Author: Phil Wickland
Publisher: Manning, 2011
Aimed at: SharePoint developers
Pros: Good introduction to the various ways you can customise SharePoint to be more than just static webpages
Cons: Tries to cover a lot of different design environments in too few pages
Reviewed by: Kay Ewbank
SharePoint is an application that’s hard to avoid, and that has great potential that nearly everyone ignores.
Most SharePoint sites are so straightforward they could have been designed by robots, but you can do some very snazzy things in SharePoint if you put a bit more effort in. As a programmer, you can also make good money out of automating SharePoint, so getting to grips with workflows could well be worth your while.
If you’re not familiar with workflows, they are essentially like flowcharts that describe how information flows around SharePoint systems.
SharePoint comes with its own set of standard workflows, but you can go a lot further. You can create custom forms with InfoPath, model workflows with Visio, and at the top end design your own workflows using Visual Studio.
The book starts with an introduction to SharePoint workflows and why they’re useful, how to add them to SharePoint objects, and a quick guide on how to build your own custom workflow. Of course, as soon as you get onto creating custom workflows you are essentially starting to program, and I’m not sure how easy a non-programmer would find this. Fortunately, as a programmer you should whizz through it.
Part Two of the book gets on to using the SharePoint Designer to create workflows. This browser-based interface has pre-defined actions that you can use for task management, and you can also create custom task processes to handle more complex tasks where you want to update the status, reassign it to another user, or have it expire. I thought this part of the book was reasonably good, but I have worked with SharePoint Designer before so wasn’t actually trying to learn my way around it. A chapter on advanced SharePoint Designer workflows covers security, managing records, and using Business Connectivity Services, which lets you connect to external data sources such as SQL Server.
One of the problems the book has is that there are so many ways to interact with SharePoint. For example, there are short chapters on using Visio (12 pages) and InfoPath (25 pages). These are both hefty applications in their own right, so trying to get to grips with the package and how you use it to work with SharePoint is probably a book in its own right. If you’re a reasonable programmer, you should manage to make sense of what’s being covered, but others might struggle.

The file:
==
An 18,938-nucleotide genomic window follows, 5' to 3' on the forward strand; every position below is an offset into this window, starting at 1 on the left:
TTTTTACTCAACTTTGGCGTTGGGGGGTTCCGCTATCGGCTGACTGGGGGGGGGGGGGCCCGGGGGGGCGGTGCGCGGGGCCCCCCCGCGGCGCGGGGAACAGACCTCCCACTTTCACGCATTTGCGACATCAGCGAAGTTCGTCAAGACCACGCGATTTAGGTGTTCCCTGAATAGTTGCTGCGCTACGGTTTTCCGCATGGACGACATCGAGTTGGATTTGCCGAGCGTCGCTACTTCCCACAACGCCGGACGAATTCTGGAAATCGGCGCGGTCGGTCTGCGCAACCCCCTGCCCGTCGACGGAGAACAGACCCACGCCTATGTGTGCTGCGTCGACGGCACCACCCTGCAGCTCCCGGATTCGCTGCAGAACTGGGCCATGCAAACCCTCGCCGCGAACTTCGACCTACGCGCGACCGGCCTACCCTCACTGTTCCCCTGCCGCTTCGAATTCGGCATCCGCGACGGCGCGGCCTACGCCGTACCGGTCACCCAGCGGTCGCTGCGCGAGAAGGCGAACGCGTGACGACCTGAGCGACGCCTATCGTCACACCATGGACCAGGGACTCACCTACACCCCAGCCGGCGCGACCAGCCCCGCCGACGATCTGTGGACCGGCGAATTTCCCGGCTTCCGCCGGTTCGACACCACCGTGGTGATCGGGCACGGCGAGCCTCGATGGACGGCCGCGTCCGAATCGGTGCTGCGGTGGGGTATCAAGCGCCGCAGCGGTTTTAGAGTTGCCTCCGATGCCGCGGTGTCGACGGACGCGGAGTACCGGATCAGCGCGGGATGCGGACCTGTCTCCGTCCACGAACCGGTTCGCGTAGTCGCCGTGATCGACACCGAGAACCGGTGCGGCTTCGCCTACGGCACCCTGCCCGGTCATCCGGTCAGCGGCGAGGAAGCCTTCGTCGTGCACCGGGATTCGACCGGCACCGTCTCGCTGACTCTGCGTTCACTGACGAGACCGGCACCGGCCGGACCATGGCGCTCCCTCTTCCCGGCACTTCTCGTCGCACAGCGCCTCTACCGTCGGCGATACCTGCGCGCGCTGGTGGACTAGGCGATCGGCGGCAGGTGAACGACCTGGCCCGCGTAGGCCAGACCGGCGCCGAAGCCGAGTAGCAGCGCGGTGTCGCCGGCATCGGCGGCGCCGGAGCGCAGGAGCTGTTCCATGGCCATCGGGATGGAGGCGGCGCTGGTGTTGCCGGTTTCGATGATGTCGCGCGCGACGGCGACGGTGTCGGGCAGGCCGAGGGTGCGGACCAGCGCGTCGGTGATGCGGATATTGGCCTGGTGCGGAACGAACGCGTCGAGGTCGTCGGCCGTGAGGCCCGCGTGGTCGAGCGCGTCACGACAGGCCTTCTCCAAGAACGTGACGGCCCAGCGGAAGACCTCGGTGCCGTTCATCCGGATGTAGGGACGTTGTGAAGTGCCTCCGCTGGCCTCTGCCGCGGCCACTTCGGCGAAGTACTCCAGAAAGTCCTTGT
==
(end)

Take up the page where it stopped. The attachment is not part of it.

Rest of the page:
The latter half of the book moves on to what is probably the heart of the topic - custom Visual Studio workflows. This section starts with creating a simple sequential workflow in Visual Studio, and takes you through designing state machine workflows, where sets of tasks are grouped and the workflow is held until a particular state is reached - in progress until the form is completed, for example. You’re shown the details of creating and using forms including InfoPath forms in your Visual Studio workflows, using data with your forms, and using ASP.NET forms. There’s a chapter on working with tasks in Visual Studio, and another on custom activities - essentially subroutines.
The main problem with this book is that it tries to cover a lot of ground and a number of levels of complexity. I can’t imagine that anyone who needs the details of how to click on the Office Ribbon in the Custom Designer will be able to cope with coding the custom activity validator in C# in the latter part of the book. On the other hand, if you know how to program, you can use the more basic descriptions to find your way around SharePoint and the different environments you can work in, and looked at from this end, it gives a useful introduction.